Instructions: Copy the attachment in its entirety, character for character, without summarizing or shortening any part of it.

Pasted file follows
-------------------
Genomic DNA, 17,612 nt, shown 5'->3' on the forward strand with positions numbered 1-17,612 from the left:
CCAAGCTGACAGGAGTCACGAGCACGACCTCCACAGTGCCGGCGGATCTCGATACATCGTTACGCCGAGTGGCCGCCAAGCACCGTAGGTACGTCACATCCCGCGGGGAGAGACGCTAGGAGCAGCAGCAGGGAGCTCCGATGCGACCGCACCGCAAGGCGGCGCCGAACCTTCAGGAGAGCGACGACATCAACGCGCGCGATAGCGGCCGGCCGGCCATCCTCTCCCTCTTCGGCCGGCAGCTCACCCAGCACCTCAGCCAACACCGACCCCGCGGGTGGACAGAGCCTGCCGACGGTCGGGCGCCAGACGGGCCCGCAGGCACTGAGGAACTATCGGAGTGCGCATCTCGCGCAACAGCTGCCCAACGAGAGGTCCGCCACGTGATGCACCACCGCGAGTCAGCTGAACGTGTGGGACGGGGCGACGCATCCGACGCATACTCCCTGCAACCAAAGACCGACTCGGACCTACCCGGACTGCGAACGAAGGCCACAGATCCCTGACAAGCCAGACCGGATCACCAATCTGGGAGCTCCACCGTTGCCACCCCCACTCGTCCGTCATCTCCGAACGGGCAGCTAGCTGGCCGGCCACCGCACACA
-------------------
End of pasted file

Genomic DNA, 17,612 nt, shown 5'->3' on the forward strand with positions numbered 1-17,612 from the left:
CCAAGCTGACAGGAGTCACGAGCACGACCTCCACAGTGCCGGCGGATCTCGATACATCGTTACGCCGAGTGGCCGCCAAGCACCGTAGGTACGTCACATCCCGCGGGGAGAGACGCTAGGAGCAGCAGCAGGGAGCTCCGATGCGACCGCACCGCAAGGCGGCGCCGAACCTTCAGGAGAGCGACGACATCAACGCGCGCGATAGCGGCCGGCCGGCCATCCTCTCCCTCTTCGGCCGGCAGCTCACCCAGCACCTCAGCCAACACCGACCCCGCGGGTGGACAGAGCCTGCCGACGGTCGGGCGCCAGACGGGCCCGCAGGCACTGAGGAACTATCGGAGTGCGCATCTCGCGCAACAGCTGCCCAACGAGAGGTCCGCCACGTGATGCACCACCGCGAGTCAGCTGAACGTGTGGGACGGGGCGACGCATCCGACGCATACTCCCTGCAACCAAAGACCGACTCGGACCTACCCGGACTGCGAACGAAGGCCACAGATCCCTGACAAGCCAGACCGGATCACCAATCTGGGAGCTCCACCGTTGCCACCCCCACTCGTCCGTCATCTCCGAACGGGCAGCTAGCTGGCCGGCCACCGCACACA